Blog by Melissa and David Sokulski, L.Acs.

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Tuesday, February 12, 2008

Treatment Tuesday: Winter, Water, and the Kidneys

In honor of all this snow, today I'll talk about the five elements, specifically the water element, which corresponds to winter.

There are five elements -- both out in nature and in our bodies -- which are interrelated and interdependent on each other: fire, earth, metal, water and wood.

One relationship is the mother-child relationship, or generating cycle, shown by the arrows forming the outer circle in the graphic to the right. Metal is the mother of Water, and Water is mother of Wood. Another is the controlling cycle: the arrows forming the inner star. Water controls (puts out) Fire, and Earth controls (dams) Water.

According to Paul Pitchford in Healing With Whole Foods, "Winter is the end of all the seasons. To unify with winter, one emphasizes the yin principle to become more receptive, introspective, and storage-oriented; one cools the surface of the body and warms the body's core....It is a time to rest, to meditate deeply , refine the spiritual essence, and store physical energy -- in the form of a little added weight -- for the cold season. Even though the slow yin processes predominate, one must stay active enough to keep the spine and joints flexible."

(More on yin and yang in an upcoming Treatment Tuesday.)

Here is a quote from an ancient text, called the Inner Classic:

The forces of winter create cold in Heaven and water on Earth. They create the kidney organ and the bones within the body...the emotion of fear, and the ability to make a groaning sound.

For a full chart with all the elements with their correspondence, click here.

The third pulse on each wrist is associated with the kidneys. The kidneys are the root of all yin and yang in the body. It also holds the jing, or essence, that we pass on to our children. We always think of supporting the Kidneys when someone is pregnant or trying to become pregnant. As we age, the qi (energy) in our kidneys decrease, but our wisdom increases, which balances it out. In many cultures, especially ancient Chinese culture from where this philosophy came, elders were respected, and ancestors taken care of with prayers, offerings, and reverence.

General symptoms of Kidney imbalance include:
  • all bone problems, especially those of the knees, lower back and teeth
  • hearing loss and ear infections and diseases (such as Meniere's disease)
  • head-hair problems -- hair loss, split ends, premature graying
  • any urinary, sexual and reproductive imbalances (such as infertility or inability to carry a pregnancy to term)
  • poor growth and development of the mind and body; alternatively, premature aging
  • excessive fear and insecurity


The Kidneys are also the source of vitality, resistance to disease and longevity, called jing or essence. We are born with "congnital" jing, passed down to us from our parents. This jing is irreplaceable and serves us throughout life. When it runs out, life ceases. However, "aquired" jing can be obtained by food and can magnify the activity of even small amounts of congenital jing.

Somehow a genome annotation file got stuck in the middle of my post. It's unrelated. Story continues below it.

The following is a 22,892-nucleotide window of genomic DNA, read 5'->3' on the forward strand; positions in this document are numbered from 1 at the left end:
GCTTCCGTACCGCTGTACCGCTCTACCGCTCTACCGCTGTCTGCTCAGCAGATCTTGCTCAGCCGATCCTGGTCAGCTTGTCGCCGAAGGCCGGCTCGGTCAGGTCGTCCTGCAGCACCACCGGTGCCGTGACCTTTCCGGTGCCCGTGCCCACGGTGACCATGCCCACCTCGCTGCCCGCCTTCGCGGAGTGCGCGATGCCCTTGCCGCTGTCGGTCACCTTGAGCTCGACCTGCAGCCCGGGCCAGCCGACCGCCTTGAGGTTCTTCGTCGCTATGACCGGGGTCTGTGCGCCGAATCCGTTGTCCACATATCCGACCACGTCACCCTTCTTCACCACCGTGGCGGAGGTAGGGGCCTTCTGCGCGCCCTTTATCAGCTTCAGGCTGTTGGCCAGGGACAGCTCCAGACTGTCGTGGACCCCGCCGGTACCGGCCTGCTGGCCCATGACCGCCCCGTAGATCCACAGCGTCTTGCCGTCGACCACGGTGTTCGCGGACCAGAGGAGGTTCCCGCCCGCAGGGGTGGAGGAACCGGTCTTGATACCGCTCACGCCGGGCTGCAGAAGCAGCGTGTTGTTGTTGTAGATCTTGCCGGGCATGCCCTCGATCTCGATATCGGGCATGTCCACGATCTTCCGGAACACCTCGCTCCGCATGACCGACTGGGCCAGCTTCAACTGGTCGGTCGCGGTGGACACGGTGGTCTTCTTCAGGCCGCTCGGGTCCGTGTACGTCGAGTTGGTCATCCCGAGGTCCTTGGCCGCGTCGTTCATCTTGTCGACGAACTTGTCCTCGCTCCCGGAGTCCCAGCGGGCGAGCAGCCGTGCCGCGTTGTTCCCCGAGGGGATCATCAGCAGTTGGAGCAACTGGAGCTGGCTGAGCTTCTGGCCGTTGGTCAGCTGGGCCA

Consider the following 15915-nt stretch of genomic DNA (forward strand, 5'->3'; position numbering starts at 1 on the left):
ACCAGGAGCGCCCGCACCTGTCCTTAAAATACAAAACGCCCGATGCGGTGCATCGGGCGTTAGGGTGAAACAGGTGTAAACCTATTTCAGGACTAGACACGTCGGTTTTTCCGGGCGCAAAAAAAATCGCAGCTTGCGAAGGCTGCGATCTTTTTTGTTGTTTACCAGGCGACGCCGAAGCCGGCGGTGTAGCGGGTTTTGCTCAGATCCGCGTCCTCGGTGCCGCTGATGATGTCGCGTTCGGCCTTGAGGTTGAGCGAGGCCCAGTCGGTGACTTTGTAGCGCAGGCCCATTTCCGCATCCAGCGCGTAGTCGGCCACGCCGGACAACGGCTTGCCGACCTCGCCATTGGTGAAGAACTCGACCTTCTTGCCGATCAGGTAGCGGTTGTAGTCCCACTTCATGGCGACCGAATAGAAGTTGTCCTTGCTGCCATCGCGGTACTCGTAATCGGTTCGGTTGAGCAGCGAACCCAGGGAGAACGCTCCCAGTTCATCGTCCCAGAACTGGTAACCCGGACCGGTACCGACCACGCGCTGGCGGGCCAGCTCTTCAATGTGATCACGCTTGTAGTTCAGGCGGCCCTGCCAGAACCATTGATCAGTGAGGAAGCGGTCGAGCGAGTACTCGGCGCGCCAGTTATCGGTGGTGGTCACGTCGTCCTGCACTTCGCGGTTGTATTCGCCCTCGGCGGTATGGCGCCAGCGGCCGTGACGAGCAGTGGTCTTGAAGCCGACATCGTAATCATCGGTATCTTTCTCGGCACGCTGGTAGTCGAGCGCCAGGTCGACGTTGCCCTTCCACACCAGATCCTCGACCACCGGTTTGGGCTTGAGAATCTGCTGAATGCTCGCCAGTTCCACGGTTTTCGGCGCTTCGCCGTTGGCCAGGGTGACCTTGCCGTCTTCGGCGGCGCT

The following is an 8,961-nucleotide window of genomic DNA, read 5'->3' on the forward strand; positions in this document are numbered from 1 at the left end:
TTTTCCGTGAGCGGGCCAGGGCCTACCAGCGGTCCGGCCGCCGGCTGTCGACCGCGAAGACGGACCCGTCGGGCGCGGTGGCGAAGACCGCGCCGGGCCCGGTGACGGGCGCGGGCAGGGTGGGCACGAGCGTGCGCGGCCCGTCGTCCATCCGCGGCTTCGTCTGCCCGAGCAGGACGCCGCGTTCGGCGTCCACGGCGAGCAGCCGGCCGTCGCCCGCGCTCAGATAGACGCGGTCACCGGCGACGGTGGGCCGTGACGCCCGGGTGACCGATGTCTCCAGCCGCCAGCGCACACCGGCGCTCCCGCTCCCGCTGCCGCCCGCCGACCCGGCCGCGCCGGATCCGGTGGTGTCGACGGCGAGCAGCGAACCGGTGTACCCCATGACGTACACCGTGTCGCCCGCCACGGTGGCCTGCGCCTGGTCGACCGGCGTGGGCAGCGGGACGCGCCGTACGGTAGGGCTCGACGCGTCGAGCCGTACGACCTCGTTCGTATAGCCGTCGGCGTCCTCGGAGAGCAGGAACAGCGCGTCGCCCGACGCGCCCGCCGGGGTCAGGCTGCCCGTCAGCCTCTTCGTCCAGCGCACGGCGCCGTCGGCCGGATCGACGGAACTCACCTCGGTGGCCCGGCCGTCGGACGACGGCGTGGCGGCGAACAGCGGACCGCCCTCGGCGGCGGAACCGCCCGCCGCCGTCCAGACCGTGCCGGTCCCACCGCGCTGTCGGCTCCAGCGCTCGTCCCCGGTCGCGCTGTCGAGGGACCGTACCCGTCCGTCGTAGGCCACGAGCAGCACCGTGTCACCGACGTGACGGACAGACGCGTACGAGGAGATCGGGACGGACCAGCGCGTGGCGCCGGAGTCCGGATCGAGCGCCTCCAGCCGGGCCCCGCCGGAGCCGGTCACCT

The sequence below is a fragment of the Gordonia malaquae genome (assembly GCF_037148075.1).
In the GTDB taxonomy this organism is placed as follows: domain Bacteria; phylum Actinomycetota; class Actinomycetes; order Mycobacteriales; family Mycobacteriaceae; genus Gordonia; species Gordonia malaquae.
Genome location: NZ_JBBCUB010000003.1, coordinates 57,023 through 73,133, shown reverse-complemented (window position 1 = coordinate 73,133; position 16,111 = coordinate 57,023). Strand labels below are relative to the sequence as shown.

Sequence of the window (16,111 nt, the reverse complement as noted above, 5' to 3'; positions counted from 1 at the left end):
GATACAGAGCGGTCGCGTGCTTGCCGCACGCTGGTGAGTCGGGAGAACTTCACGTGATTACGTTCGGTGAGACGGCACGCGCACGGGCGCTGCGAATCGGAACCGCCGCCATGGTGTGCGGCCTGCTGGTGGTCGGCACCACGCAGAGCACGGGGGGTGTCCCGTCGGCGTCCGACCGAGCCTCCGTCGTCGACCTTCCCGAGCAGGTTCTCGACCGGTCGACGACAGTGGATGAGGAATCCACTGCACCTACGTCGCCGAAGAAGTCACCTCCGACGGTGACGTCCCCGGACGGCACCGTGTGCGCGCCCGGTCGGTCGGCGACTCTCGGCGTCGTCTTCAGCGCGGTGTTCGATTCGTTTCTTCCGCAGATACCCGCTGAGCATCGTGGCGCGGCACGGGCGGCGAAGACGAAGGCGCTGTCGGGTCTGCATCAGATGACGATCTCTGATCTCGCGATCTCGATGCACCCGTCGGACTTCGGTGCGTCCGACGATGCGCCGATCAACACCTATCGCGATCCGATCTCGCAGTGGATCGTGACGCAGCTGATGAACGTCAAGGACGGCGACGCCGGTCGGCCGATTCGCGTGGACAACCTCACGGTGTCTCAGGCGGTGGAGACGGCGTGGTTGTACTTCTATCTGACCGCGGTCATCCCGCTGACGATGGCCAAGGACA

Jing deficiency can show up as

  • growth or development impairment
  • birth defects
  • slow physical or mental growth
  • weak legs and bones
  • impotence and other reproductive problems
  • early senility
  • dizziness
  • loose teeth
  • loss of head hair
  • ringing in ears
  • weak, painful knees and low back.


We can preserve our congenital jing by avoiding harmful habits, such as:

  • stress, fear, insecurity, overwork
  • according to ancient Chinese texts: too much semen loss in men or bearing too many children in women
  • toxins in food and water
  • intoxicants such as alcohol, drugs, coffee, tobacco
  • heavy metals such as mercury, lead and aluminum
  • excessive sweet-flavored food
  • too much dietary protein


There is no such thing as excess jing! You can't have too much vitality. The following are suggestions to help build jing. The suggestions must be followed carefully, though. Certain foods may be more harmful than helpful if there is digestive weakness, or may be inappropriate depending on people's constitutions. If you have any questions, it's best to see a practitioner of Chinese medicine. This list is taken from Healing With Whole Foods (so for elaboration or more infomation on anything listed here, please see that text):

  • Micro-algaes such as chlorella, spirulina and blue-green.
  • Solomon's seal, almonds, raw milk, clarified butter (ghee.) These foods build bones and act as nutritive tonics.
  • Nettles
  • Royal Jelly and bee pollen
  • Chinese herbs like dodder seeds, prepared rehmannia, deer antler, tortoise shell, chicken and mussel
  • Foods which tonify Kidney energy in general, especially dark foods, beans, seaweed, millet, black sesame seeds, black soybeans, mulberries, raspberries, strawberries, walnuts.
  • Spiritual practices


Enjoy the snow, the rest of winter, and hopefully this was helpful!

~ Melissa Sokulski, L.Ac.
The Birch Center for Health
Pittsburgh, PA

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